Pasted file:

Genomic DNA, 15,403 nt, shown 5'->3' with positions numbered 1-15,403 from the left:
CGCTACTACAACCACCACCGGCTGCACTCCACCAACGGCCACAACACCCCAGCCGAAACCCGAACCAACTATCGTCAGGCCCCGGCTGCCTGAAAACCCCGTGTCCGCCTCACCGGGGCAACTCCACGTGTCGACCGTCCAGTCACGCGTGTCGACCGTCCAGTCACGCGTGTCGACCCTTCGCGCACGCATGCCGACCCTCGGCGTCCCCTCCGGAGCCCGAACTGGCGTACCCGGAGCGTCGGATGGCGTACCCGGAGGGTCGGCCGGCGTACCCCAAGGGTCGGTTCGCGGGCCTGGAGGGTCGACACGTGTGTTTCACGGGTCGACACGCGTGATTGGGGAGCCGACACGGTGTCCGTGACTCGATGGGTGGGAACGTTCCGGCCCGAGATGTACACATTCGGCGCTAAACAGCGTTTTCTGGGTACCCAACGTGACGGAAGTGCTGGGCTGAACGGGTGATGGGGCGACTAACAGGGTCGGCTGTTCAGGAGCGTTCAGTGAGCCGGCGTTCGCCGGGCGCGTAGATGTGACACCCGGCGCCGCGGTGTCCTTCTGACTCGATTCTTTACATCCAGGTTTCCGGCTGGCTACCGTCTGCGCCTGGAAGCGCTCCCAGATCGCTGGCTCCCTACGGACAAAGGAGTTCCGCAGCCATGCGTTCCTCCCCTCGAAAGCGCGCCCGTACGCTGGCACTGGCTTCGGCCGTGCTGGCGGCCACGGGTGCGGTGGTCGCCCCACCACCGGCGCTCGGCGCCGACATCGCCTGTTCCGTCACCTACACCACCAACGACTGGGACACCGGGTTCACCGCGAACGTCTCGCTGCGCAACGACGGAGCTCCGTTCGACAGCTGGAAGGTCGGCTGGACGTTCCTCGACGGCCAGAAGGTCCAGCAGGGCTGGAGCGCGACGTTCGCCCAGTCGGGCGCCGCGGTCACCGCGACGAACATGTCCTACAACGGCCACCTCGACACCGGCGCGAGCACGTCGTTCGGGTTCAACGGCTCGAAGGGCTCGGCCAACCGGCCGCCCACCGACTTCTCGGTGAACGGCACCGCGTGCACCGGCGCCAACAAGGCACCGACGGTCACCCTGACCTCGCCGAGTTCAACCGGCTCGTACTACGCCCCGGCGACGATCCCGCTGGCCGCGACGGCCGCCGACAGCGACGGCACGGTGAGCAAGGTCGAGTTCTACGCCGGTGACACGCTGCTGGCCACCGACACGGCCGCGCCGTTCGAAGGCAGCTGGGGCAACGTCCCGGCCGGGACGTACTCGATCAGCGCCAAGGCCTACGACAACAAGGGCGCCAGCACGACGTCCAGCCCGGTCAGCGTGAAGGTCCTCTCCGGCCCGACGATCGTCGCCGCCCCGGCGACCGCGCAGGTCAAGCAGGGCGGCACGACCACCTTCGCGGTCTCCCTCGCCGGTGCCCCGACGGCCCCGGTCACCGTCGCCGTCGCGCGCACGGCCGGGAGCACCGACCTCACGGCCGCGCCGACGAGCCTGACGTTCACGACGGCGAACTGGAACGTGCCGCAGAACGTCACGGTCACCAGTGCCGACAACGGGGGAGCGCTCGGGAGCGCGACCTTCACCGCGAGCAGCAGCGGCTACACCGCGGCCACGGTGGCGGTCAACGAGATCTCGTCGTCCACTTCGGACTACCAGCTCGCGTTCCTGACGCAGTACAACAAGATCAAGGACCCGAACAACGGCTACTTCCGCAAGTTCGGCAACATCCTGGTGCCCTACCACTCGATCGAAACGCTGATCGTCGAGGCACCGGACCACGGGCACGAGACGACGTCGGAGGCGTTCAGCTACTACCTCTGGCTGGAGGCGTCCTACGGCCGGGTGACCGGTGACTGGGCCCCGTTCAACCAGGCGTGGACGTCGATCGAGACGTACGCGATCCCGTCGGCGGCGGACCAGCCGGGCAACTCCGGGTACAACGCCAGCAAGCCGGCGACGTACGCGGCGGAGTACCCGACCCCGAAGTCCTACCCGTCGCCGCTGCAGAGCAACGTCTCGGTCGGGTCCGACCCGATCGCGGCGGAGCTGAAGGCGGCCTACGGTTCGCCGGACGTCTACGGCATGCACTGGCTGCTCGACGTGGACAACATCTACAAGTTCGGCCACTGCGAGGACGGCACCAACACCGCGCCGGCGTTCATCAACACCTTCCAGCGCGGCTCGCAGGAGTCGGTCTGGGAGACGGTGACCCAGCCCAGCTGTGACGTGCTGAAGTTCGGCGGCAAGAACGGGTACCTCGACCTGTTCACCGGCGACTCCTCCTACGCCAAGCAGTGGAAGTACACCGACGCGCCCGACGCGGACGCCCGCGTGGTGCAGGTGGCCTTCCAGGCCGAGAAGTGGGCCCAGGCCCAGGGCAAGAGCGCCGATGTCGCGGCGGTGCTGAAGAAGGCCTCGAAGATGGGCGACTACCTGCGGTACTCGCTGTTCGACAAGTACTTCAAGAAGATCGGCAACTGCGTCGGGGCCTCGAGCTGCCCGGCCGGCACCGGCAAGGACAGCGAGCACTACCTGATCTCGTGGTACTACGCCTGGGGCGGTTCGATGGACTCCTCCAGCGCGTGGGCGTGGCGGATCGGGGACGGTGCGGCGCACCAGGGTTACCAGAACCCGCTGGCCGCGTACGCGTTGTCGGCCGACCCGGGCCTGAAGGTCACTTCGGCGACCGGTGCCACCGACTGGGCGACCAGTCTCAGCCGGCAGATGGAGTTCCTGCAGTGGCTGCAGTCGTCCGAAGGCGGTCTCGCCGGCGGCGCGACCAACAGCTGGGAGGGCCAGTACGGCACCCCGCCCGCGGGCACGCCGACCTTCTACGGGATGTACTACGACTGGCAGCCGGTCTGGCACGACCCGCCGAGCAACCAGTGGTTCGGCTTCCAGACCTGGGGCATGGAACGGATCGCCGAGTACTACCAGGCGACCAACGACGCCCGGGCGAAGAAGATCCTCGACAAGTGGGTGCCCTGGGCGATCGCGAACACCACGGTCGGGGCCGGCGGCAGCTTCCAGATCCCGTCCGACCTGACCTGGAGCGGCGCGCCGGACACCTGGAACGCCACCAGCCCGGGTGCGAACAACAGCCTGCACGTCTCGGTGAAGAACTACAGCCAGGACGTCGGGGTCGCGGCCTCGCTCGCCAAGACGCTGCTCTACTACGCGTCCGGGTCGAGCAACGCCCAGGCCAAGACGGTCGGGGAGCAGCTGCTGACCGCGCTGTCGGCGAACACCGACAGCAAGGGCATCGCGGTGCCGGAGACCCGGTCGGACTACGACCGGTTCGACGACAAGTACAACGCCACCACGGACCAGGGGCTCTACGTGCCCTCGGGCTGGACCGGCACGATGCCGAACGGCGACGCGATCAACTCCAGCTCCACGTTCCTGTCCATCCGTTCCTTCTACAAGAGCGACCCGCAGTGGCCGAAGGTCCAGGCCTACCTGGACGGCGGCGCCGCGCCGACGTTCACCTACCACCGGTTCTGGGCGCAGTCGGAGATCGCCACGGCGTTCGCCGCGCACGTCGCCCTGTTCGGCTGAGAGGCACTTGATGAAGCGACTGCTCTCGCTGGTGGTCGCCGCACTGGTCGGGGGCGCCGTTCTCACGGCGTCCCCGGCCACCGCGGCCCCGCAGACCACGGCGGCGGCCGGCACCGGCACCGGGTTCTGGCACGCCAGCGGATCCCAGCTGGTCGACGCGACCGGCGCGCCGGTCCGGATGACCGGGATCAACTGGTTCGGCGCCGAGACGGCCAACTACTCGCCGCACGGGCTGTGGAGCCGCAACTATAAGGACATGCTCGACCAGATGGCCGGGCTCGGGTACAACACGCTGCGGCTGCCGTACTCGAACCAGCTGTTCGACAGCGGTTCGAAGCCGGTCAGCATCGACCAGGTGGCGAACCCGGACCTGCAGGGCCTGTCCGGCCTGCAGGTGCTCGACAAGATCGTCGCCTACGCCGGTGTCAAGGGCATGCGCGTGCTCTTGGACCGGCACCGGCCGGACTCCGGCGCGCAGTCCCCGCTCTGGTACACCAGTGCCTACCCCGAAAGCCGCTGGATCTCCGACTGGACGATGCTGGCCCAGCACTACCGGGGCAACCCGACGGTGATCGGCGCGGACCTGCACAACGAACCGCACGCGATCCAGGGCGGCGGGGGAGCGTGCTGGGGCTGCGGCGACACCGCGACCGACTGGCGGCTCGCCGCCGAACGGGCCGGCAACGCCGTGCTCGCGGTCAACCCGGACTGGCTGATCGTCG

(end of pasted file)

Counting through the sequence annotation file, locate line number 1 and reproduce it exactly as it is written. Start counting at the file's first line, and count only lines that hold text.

Genomic DNA, 15,403 nt, shown 5'->3' with positions numbered 1-15,403 from the left: